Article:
Take the 2-minute tour ×
Stack Overflow is a question and answer site for professional and enthusiast programmers. It's 100% free, no registration required.

To start a new project/webapp on Node.js, I need:

  • Folder Structure;
  • Libraries (Express, RequireJS, Mocha, Bower, ...);
  • Software Phases - Build, Compile, Testing, ...;
  • ...

Which is the best Stack for Large-Scale projects on Javascript/Node.js?

Thanks in advance for your help!

share|improve this question

closed as not a real question by Joe, bensiu, zakinster, Emil Adz, Jaguar May 21 '13 at 17:21

It's difficult to tell what is being asked here. This question is ambiguous, vague, incomplete, overly broad, or rhetorical and cannot be reasonably answered in its current form. For help clarifying this question so that it can be reopened, visit the help center. If this question can be reworded to fit the rules in the help center, please edit the question.

1 Answer 1

First thing's first, keep it simple. Every new tool you add is another dependency, and another potential stress point for the project. With that in mind, some good tools, methodologies, and best-practices for server-side javascript development are:

Folder Structure This doesn't really matter. Just do what makes sense to you, and what you think will make sense to others if you plan to have collaborators. Search github for Node.JS projects and see how they're structured. I found one good example: https://github.com/thomasdavis/backbonetutorials/tree/gh-pages/examples/nodejs-mongodb-mongoose-restify

Libraries The libraries you use is going to greatly depend on what type of project you're working on. Does the REST API hit a database? Is it MongoDB, redis, MySQL, Neo4J, ... ? You're going to need an interface for that. Express is a great framework. (I believe it can start a project for you even.)

Technologies Have you considered Coffee/Clojure-script? This extra step at compile time can save you a lot of headaches later on. Your code will also be more readable to others. Jslint is another great tool to verify javascript code. Also, I have to suggest using git for version control. If you aren't: learn it, master it, use it. http://www.git-legit.org/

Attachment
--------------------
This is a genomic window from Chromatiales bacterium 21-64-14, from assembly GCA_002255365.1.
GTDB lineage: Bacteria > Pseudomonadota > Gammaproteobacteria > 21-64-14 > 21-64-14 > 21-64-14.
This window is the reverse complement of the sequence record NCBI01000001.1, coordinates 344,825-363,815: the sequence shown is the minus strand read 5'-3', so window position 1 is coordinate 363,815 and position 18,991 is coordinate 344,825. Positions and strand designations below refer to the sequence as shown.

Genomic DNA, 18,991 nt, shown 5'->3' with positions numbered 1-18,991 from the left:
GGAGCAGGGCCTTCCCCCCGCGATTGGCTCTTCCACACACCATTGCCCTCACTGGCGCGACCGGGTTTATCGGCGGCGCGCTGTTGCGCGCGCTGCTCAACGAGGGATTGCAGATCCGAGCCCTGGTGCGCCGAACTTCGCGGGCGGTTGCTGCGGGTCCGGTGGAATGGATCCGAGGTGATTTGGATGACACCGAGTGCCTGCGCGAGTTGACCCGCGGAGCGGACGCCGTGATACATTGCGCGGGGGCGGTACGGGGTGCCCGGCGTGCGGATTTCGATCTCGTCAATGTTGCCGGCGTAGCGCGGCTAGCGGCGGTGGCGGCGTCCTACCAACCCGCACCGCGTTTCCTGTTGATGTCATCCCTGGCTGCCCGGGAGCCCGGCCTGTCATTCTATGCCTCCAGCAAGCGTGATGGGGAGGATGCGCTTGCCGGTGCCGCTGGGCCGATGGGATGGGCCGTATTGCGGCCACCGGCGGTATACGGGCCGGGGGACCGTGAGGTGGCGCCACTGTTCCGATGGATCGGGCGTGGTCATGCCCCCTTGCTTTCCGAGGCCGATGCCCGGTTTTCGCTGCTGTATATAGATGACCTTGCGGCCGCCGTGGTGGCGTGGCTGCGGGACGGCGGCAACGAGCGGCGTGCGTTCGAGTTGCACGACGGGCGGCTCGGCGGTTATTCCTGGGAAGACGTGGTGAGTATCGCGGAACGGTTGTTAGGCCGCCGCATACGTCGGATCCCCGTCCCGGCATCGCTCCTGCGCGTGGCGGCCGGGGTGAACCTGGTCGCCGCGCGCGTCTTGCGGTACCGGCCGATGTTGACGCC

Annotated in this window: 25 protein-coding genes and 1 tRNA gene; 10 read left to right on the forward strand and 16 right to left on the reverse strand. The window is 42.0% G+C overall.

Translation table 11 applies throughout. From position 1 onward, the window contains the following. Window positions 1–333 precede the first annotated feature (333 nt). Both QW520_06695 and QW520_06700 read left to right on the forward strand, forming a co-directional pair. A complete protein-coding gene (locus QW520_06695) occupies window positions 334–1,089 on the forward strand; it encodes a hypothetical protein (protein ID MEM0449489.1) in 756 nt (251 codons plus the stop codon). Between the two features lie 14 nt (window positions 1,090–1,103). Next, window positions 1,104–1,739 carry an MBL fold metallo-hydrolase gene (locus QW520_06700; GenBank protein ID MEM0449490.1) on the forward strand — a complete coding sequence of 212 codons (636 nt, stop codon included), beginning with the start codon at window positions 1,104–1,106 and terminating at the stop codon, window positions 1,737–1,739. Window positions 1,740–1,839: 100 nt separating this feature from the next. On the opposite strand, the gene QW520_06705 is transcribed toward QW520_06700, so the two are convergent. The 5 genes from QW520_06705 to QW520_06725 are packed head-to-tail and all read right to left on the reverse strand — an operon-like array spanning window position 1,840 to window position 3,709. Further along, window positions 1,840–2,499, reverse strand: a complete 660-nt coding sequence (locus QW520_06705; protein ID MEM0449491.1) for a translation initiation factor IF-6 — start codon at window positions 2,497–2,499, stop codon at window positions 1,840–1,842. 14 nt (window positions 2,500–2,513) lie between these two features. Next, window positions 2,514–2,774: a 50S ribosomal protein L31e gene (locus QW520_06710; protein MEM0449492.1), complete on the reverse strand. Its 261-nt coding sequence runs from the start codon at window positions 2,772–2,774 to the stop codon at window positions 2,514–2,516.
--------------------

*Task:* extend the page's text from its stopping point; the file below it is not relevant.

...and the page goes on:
Methods Your software development strategy will be dependent on what tools you end up using as well as your own personal choices with regard to how you like to write software. I would suggest using Jenkins to continuously integrate your code, and some sort of test framework to ensure what you write is right.

share|improve this answer
    
First of all, thank you for you answer :) Folder Structure the one that I suggested seems to have a clean and 'readable' structure Libraries I was hoping more advices on this one, not the 'obvious ones', the ones that you suggested depends on the project, I was asking about transversal libraries to every project/app, like RequireJS (as I understand, 'should' be used in every project) Technologies I will have that in consideration ;) Methods I think that on Node.js it's Travis.CI –  Paulo Oliveira May 21 '13 at 16:06
    
RequireJS is certainly a great tool to have, but it is used primarily for client-side Javascript. Node.JS already implements the CommonJS spec so there is no need to use something like Require.JS server-side to add module capabilities. As for "ubiquitous" libraries. I'd say uglifyjs and jslint are the most widely used. You should also checkout grunt which is a fine tool to automate your build process. There are some useful plugins listed on this page. –  Mark Feltner May 21 '13 at 18:06
    
what is your opinion about Yeoman? Should I put effort into that? –  Paulo Oliveira May 22 '13 at 13:40
    
Like I said, a lot of this is personal. I tried Yeoman a while back and did not like that it made decisions for me. You may want that, though. Try it! Worse case scenario you learn something, and the only way you're going to figure out the best way to architect your project is to actually dive in and try it. –  Mark Feltner May 22 '13 at 15:47

Not the answer you're looking for? Browse other questions tagged or ask your own question.